Transparency in the design process


We have been looking at various options to ensure that the design of Astoria truly reflects the requirements of the day to day challenges that our developer community faces when building real-world web applications and services. We would like to start by being as transparent as possible in the design process. I wanted to briefly describe how we’ll go about it so you know exactly what you are looking at when reading one of our design-related posts.

How did we get here? We shipped the first Astoria  CTP last May 2007. That CTP was the result of an incubation effort. During the incubation phase we typically focus on the vision, and the actual implementation details are secondary. We built something that was good enough to illustrate our thinking and get feedback from both internal and external sources. Now that we have gotten strong support from the development community we have decided to fund the Astoria project as a full-on project, not an incubation effort anymore.

Where are we now? The Astoria team is staffed and the engineering effort to build the real product has been kicked-off. What this means in practice is that we have a team with developers, testers, program managers, etc., that we have regular design meetings, and that we have a timeline (or more accurately, that we’re required to have a timeline but we’re still working on it :).

Transparency in the design? Over the years Microsoft has been opening up the engineering processes incrementally. Long ago there were only betas, and that was the only chance to see and give feedback about a product before it shipped. Then we started to do Community Tech Previews (CTPs). CTPs enabled us to provide bits more often and gather feedback frequently. The goal with increasing the transparency of design is to take this one step further: we would like to enable folks that are interested in Astoria to follow the design topics as we discuss them, and have the opportunity to provide feedback right during the time where we are actively discussing a certain aspect and haven’t made a decision yet.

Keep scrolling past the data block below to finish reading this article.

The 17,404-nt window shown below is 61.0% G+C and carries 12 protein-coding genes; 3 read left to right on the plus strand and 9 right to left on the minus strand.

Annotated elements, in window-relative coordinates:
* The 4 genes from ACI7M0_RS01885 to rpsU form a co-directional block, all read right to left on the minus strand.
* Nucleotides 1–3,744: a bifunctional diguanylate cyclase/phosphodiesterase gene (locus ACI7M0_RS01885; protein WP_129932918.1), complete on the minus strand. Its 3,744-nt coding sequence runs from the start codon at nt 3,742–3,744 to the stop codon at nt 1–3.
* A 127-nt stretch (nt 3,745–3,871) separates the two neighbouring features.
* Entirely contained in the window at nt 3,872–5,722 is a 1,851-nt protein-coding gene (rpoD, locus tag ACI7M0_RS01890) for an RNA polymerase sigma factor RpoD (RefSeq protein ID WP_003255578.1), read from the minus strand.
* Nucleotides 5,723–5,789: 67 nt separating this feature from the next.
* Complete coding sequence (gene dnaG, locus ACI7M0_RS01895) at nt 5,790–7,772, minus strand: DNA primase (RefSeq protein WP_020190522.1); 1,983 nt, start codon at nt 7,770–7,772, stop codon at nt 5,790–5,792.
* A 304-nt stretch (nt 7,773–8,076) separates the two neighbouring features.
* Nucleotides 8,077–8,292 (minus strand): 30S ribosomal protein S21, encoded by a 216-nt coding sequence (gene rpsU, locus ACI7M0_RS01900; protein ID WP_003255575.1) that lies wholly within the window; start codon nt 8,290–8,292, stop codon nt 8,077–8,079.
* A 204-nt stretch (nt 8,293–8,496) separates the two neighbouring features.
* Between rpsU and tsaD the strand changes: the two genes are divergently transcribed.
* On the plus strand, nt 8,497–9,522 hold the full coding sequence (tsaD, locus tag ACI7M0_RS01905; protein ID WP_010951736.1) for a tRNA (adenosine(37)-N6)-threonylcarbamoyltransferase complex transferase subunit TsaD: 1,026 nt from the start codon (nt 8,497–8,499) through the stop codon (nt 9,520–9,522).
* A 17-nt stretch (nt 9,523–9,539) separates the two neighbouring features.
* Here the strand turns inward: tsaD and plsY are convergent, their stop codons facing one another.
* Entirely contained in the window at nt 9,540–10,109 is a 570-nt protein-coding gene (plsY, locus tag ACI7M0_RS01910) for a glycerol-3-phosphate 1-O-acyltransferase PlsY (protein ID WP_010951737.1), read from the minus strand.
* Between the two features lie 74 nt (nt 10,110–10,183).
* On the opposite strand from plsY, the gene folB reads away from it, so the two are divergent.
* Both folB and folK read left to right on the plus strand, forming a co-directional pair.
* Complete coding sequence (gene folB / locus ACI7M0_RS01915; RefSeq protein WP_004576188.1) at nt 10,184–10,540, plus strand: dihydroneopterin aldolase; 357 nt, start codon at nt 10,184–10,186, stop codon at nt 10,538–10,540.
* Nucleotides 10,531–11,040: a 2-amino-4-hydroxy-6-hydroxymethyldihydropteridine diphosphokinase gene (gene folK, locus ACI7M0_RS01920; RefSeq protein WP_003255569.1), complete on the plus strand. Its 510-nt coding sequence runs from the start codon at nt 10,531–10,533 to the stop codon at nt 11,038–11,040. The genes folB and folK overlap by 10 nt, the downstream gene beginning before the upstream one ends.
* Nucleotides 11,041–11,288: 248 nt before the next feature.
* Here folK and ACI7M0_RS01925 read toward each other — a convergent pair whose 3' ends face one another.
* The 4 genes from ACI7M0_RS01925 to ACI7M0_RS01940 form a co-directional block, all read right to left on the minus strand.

What exactly would we make visible? In short, our design process. To be more concrete, I’m not talking about some fancy set of specifications. What I mean is that as we go through the detailed design of the various aspects of Astoria, we would post in this blog a) the meeting notes from our design meetings (the Astoria team has a design meeting twice a week, plus a lot of impromptu hallway chats), and b) deeper write-ups of specific design challenges where we’d like folks to understand how we’re seeing a problem and provide a channel for deep, detailed feedback.

How transparent is transparent? I want to be completely clear about the scope of the information we are sharing. One of the things we need to learn both from the Microsoft side and from the community side is whether the model works within a practical set of restrictions. We would post as much of our discussions as it is practically possible. However, we have to make sure we don’t compromise the interests of Microsoft as a company. There are certain things that can range from ideas to specific implementation details that we could consider trade secrets, high-value Microsoft intellectual property or something along those lines. It *will* happen that in some cases we will not discuss a topic publicly, either for a certain term (e.g. until a proper IP protection mechanism is in place) or until we ship or ever. This is nothing new, but I haven’t seen folks from large companies discuss this explicitly before, so I wanted to make sure it is clear here.

About your feedback: We would love to hear your thoughts, be it comments, suggestions, ideas or anything else. However, in the end we are designing a commercial Microsoft product. So we’ll happily take your feedback but you need to understand that by providing us feedback in any form you are agreeing that we may use it to develop our product, that others may use it in connection with the product and that you will not be compensated for any of these things. We may incorporate ideas or make changes based on comments you make, or we may make changes to the product that are indirectly influenced by discussions that we have with you and other folks in the community. Again, this is nothing new, but instead of having some fancy statement written in legal lingo I wanted to be upfront about this here in this first post on the topic. Of course our legal folks looked at this, and they were cool enough to understand that the informal nature of the process is what makes it work, and they let us get away with this statement in which I think we clearly delineate what will happen with whatever feedback you send our way.